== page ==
How did the pandemic affect the performance of the tourism sector?
The performance of the sector was the most visible part of the business that was affected. For example, in terms of KPIs, we went back 25 years in terms of overnight stays and 10 years in terms of revenues. This was significant, especially because 2019 was our best year with a record 27 million guests. In 2019, the diversification of markets was the biggest it had ever been, and we saw the lowest seasonality ever in Portugal. We also saw the highest amount of revenue in tourism in Portugal—EUR18 billion a year. We grew more than 60% from 2015 to 2019 in terms of revenue. The sector also saw highest numbers of enterprises, start-ups, and people working for the sector. The impact of COVID-19 on the first year was massive. 2020 was a terrible year for the sector, and in 2021 we decided that the purpose of our activity and our mission was to support enterprises, especially SMEs. We handed out more than EUR2.7 billion over two years to about 60,000 enterprises that needed this financial assistance to survive. The biggest lesson was how to survive without business. The second part was seeing how many of the decisions that were taken, nationally and internationally, were not taken based on facts, but on fear, and this was difficult. In early 2021, we launched a plan to reactivate tourism with the goal of reaching 50% of 2019’s revenues in 2021 and matching 2019’s figures by 2023, and we succeeded in reaching 2021’s target.
As the majority of travel bans and restriction have been lifted, what are the key markets returning to Portugal?
During the pandemic, our focus was mainly domestic markets, which comprised the biggest group in 2020 and 2021. The second-biggest markets were the ones closer to us—Spain and France—as well as the ones that knew Portugal better such as the UK, Germany, Italy, western Europe, Brazilians, and North Americans. We now see great demand within Europe, as well as North and South America, while Canada, North America, and Brazil are seeing the biggest boom in terms of demand. The ones that we expect to take longer to recover are the Asian markets, though we are seeing excellent indicators this year. In addition, investors are also coming back, especially from the US. Brazil remains a constant, and we are seeing great interest from North America and Canada, as well as the Middle East. This is the result of several things, mostly due to improved connectivity as well as more opportunities in other sectors. Tourism is always the main gateway, be it for the golden visa, investment purpose, or a second home.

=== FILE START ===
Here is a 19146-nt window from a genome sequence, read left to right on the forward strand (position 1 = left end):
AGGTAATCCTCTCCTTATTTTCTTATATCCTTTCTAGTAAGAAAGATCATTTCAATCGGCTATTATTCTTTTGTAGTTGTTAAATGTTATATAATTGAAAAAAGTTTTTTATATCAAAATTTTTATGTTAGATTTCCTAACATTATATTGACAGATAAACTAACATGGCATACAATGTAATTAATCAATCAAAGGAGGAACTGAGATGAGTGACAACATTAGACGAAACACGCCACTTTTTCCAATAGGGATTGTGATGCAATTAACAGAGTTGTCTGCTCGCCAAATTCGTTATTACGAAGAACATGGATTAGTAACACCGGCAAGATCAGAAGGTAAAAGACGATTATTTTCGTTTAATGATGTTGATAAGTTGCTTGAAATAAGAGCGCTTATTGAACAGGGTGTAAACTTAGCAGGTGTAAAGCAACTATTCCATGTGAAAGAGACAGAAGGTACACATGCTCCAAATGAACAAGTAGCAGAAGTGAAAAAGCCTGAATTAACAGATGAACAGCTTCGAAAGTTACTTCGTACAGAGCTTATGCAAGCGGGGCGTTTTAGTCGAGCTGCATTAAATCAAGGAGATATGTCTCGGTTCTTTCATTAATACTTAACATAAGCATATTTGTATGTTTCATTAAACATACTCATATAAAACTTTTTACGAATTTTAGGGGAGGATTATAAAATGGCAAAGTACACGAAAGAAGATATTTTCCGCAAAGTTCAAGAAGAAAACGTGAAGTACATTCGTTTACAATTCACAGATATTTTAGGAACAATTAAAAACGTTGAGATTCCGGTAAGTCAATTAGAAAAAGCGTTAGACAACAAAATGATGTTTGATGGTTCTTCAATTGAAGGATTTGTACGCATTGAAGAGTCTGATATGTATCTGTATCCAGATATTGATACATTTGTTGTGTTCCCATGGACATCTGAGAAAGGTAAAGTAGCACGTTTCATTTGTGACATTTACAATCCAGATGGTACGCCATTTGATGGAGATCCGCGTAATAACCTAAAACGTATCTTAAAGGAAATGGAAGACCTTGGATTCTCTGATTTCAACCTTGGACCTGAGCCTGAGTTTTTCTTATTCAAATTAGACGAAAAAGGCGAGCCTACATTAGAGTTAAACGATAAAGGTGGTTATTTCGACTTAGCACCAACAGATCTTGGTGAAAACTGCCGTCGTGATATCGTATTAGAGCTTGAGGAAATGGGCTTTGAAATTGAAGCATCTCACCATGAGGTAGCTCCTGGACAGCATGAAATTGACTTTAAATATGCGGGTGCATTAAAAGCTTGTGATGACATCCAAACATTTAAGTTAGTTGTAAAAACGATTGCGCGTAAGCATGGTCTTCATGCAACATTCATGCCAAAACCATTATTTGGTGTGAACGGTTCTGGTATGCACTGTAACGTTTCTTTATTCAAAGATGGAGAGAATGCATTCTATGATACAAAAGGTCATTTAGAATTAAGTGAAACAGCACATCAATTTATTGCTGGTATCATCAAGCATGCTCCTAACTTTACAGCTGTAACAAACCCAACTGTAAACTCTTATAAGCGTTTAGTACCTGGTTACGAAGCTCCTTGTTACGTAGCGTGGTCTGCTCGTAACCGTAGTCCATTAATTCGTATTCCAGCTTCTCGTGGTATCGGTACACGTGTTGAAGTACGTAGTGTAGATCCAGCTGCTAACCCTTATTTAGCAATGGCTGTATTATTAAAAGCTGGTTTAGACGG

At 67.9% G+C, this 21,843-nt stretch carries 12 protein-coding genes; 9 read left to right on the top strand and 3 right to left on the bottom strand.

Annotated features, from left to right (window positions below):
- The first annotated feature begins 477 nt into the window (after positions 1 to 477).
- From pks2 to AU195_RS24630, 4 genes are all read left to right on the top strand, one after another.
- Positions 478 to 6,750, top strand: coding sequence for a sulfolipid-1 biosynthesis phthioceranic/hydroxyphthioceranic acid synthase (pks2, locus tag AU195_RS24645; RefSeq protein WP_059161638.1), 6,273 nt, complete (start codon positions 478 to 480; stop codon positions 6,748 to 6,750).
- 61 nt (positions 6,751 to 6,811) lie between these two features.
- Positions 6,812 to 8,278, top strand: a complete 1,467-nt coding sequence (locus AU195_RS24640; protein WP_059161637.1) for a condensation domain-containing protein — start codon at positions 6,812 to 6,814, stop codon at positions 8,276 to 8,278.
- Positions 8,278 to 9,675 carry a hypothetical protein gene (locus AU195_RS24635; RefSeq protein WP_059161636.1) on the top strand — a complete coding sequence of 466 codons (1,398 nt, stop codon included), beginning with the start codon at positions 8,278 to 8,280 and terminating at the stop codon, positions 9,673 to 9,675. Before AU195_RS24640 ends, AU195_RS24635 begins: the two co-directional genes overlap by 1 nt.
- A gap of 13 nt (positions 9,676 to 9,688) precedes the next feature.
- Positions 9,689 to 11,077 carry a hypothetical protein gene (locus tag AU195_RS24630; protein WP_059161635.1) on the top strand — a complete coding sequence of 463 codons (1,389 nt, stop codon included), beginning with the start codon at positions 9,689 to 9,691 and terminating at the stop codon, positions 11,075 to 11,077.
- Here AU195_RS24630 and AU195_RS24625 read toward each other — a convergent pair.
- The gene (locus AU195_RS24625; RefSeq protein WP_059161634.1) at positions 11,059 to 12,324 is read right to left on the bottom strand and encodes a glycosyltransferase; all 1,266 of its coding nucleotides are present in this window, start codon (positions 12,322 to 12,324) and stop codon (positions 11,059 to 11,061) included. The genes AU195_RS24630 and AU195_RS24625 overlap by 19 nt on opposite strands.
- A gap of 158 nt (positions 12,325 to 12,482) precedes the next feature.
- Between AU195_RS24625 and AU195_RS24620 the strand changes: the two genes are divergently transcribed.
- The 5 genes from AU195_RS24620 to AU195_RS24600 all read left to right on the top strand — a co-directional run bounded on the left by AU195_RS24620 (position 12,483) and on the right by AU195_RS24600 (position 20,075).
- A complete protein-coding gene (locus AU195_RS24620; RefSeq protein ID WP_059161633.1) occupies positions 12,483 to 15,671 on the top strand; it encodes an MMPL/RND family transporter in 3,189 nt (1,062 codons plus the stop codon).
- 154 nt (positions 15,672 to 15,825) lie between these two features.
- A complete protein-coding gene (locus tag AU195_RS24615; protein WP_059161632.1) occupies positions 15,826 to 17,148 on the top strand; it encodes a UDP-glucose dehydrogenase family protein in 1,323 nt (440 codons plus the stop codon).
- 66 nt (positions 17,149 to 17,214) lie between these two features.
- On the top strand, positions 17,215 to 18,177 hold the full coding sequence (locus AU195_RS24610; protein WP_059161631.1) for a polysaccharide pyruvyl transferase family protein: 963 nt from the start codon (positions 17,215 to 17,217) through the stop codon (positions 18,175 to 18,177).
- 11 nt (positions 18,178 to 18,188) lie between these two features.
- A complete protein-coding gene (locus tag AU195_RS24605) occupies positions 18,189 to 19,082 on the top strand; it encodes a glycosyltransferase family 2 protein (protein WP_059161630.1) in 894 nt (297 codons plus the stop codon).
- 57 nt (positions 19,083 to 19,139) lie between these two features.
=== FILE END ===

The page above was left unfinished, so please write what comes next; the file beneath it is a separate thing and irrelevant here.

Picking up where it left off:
How are operators capitalizing on the concepts of innovation and digitalization to boost the performance of the industry?
We have seen a great evolution in these two years, mostly in terms of communication and CRM, among companies. The biggest problem right now is getting SMEs and micro enterprises to understand that technology and digital are not just about communication or marketing, but about efficiency, productivity, and how you focus your business. For too long, the tourism industry focused on product and service. In May 2020, we launched a plan called Reactivate Tourism, Build the Future, which has four pillars. One of the pillars, Building the Future, is focused on sustainability and digitalization. The training that we provide—we focused mostly on online training and trained over 100,000 people just last year—focuses on these two areas. It is important to do the transition, though you can only succeed if you push and reward enterprises by doing that.
One of the biggest challenges for the sector is the loss of human capital. How are you working to reverse this trend?
That is our biggest problem right now. During the pandemic, we lost between 60,000-80,000 people working in the sector. Many of them went to other sectors, worked for other companies, migrated, or stopped working. To restore the number of people, we have to work in three areas. Two of them we can actively work on, one of which is migration. There are agreements being formed between Portugal and India, to encourage people work in Portugal, which will at the same time bring some new blood to the country. Training is the second area that we are supporting heavily. We need people to be more qualified to work in the sector, because that is also a way to increase the value of people in the sector. Training is fundamental—we have 12 tourism schools doing a great job in that—though there is then a third part that depends more on enterprises than the public sector: making the sector attractive. It has to do with salaries, careers, and long-term perspectives.
What are your key targets and goals for this year?
Our biggest targets are for next year: we want to return to 2019’s figures by 2023. in 2022, we are looking at 75-80% of what we saw in 2019. To reach that target, we have to rely on better connectivity because 70% of our guests come from abroad. We are seeing positive numbers and great interest from many other companies in Portugal. The second has to do with diversifying markets. The Americas are extremely important, and not just Brazil but South America as well. The Middle East is also important, as is Asia. We opened a delegation in Japan in 2020, and Japan and South Korea will be extremely important to us, regardless of the connectivity. The third thing has to do with the image of Portugal and the products we have to sell. This is the biggest challenge, as it has to do with how to coordinate everything.